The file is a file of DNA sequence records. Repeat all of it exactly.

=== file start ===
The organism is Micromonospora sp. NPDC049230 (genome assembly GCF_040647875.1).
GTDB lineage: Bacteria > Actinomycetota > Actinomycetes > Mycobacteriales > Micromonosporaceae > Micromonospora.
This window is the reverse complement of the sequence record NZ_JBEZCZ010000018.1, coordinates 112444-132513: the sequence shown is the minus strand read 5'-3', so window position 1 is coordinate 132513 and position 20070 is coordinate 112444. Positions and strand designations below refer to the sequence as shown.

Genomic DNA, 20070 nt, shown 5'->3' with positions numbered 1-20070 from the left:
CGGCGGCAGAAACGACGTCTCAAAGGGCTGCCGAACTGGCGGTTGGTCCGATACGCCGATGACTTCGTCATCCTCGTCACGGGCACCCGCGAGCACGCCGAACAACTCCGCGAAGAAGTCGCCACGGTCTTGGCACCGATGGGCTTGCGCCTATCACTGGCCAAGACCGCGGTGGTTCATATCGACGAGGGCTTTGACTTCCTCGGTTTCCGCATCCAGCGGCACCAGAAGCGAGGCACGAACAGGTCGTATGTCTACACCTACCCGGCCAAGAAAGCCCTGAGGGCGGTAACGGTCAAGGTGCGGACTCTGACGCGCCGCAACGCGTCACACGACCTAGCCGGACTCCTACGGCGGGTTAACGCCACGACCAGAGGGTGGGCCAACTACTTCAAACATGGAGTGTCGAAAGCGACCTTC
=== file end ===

The organism is Micromonospora sp. NPDC049230 (genome assembly GCF_040647875.1).
GTDB lineage: Bacteria > Actinomycetota > Actinomycetes > Mycobacteriales > Micromonosporaceae > Micromonospora.
This window is the reverse complement of the sequence record NZ_JBEZCZ010000018.1, coordinates 112444-132513: the sequence shown is the minus strand read 5'-3', so window position 1 is coordinate 132513 and position 20070 is coordinate 112444. Positions and strand designations below refer to the sequence as shown.

Genomic DNA, 20070 nt, shown 5'->3' with positions numbered 1-20070 from the left:
CGGCGGCAGAAACGACGTCTCAAAGGGCTGCCGAACTGGCGGTTGGTCCGATACGCCGATGACTTCGTCATCCTCGTCACGGGCACCCGCGAGCACGCCGAACAACTCCGCGAAGAAGTCGCCACGGTCTTGGCACCGATGGGCTTGCGCCTATCACTGGCCAAGACCGCGGTGGTTCATATCGACGAGGGCTTTGACTTCCTCGGTTTCCGCATCCAGCGGCACCAGAAGCGAGGCACGAACAGGTCGTATGTCTACACCTACCCGGCCAAGAAAGCCCTGAGGGCGGTAACGGTCAAGGTGCGGACTCTGACGCGCCGCAACGCGTCACACGACCTAGCCGGACTCCTACGGCGGGTTAACGCCACGACCAGAGGGTGGGCCAACTACTTCAAACATGGAGTGTCGAAAGCGACCTTC